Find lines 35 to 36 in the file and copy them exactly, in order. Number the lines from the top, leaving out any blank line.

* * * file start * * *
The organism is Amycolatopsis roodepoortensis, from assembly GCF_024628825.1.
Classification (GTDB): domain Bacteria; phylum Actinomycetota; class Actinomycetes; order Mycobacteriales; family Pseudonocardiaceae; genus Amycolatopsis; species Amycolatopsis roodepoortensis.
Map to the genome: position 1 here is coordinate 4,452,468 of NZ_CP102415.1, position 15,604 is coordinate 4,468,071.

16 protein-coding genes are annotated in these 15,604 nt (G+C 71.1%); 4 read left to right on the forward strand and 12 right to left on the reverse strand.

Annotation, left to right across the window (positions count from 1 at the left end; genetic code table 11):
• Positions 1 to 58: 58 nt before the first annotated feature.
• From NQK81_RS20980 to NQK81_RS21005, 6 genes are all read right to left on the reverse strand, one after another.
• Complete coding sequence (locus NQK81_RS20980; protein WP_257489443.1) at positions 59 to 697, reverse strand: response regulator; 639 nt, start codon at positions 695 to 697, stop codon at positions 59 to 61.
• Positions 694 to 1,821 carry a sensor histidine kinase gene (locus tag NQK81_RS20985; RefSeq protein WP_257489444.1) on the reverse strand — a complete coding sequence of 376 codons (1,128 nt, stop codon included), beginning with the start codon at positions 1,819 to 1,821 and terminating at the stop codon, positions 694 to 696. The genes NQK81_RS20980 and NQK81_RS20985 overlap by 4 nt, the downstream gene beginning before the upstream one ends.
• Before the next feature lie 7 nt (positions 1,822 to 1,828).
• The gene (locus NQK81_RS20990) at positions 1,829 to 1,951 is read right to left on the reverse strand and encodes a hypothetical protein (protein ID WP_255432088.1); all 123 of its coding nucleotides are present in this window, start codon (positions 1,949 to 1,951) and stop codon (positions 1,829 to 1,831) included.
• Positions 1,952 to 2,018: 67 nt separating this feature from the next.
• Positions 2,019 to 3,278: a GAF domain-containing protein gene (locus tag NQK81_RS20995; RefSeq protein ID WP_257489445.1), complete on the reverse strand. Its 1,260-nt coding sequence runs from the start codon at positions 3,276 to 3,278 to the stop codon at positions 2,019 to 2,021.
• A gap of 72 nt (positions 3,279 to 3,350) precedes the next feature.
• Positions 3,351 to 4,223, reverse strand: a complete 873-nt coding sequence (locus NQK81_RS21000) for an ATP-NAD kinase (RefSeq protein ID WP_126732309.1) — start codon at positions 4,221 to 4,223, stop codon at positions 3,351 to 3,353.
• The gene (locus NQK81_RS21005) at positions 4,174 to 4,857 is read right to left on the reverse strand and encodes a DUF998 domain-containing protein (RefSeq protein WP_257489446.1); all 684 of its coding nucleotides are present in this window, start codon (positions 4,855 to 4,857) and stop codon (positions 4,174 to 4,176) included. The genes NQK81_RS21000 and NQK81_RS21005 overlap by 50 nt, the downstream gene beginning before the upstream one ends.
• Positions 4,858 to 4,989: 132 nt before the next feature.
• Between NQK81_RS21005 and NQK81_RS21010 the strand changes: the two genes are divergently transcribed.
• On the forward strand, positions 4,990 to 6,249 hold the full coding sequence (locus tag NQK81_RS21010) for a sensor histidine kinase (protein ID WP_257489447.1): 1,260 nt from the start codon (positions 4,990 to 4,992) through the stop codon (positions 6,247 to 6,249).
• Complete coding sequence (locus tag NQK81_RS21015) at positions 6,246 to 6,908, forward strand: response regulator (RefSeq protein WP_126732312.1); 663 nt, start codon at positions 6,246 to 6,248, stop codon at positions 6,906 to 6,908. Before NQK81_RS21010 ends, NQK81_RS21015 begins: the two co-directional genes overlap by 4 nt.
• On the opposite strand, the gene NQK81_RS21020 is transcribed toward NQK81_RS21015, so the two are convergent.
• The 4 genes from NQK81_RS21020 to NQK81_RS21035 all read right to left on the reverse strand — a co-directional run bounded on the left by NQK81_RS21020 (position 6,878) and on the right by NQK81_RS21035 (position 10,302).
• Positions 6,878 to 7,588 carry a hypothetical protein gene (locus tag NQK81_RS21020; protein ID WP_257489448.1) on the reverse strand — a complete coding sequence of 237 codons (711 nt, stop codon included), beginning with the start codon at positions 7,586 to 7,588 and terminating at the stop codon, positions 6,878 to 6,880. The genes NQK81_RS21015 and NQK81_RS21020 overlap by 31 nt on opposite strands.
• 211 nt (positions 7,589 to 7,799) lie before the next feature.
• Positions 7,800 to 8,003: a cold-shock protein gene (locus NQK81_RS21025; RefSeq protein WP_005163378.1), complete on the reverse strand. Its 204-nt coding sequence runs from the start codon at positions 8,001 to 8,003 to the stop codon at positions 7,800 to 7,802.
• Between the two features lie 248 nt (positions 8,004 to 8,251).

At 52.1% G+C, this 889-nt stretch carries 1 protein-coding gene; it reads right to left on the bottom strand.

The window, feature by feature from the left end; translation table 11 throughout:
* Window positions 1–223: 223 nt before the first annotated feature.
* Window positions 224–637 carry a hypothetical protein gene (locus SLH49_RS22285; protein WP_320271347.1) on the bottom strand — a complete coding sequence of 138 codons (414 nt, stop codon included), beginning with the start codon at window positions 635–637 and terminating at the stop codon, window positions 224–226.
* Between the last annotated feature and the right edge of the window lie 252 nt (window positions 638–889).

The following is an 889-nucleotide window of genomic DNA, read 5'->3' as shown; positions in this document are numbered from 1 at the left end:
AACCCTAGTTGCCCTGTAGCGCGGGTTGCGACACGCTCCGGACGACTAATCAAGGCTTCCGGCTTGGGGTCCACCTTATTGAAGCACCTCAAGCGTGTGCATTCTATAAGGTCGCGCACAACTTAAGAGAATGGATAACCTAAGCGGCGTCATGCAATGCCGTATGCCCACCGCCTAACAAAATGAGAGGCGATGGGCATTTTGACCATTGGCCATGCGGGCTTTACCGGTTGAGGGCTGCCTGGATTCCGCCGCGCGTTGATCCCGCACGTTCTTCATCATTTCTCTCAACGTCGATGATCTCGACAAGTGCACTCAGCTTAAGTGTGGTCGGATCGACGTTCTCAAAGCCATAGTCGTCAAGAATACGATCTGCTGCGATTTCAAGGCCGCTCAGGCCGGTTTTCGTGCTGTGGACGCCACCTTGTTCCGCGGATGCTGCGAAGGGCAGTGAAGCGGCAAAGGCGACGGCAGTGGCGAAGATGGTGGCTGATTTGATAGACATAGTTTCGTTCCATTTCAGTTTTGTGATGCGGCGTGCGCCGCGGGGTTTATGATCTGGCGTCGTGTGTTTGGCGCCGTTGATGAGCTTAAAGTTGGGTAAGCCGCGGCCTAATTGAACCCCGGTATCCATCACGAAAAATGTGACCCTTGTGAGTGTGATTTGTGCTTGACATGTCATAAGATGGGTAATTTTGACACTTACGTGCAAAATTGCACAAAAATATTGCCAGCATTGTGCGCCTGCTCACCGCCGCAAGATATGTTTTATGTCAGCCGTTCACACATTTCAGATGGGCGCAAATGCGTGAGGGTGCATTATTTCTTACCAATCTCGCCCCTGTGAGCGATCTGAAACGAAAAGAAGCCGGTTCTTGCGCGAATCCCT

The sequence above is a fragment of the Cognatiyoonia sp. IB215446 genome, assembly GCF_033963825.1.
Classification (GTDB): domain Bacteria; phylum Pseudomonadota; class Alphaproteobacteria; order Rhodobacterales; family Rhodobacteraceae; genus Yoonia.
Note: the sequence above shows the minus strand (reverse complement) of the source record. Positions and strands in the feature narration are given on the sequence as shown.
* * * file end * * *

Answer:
Classification (GTDB): domain Bacteria; phylum Pseudomonadota; class Alphaproteobacteria; order Rhodobacterales; family Rhodobacteraceae; genus Yoonia.
Note: the sequence above shows the minus strand (reverse complement) of the source record. Positions and strands in the feature narration are given on the sequence as shown.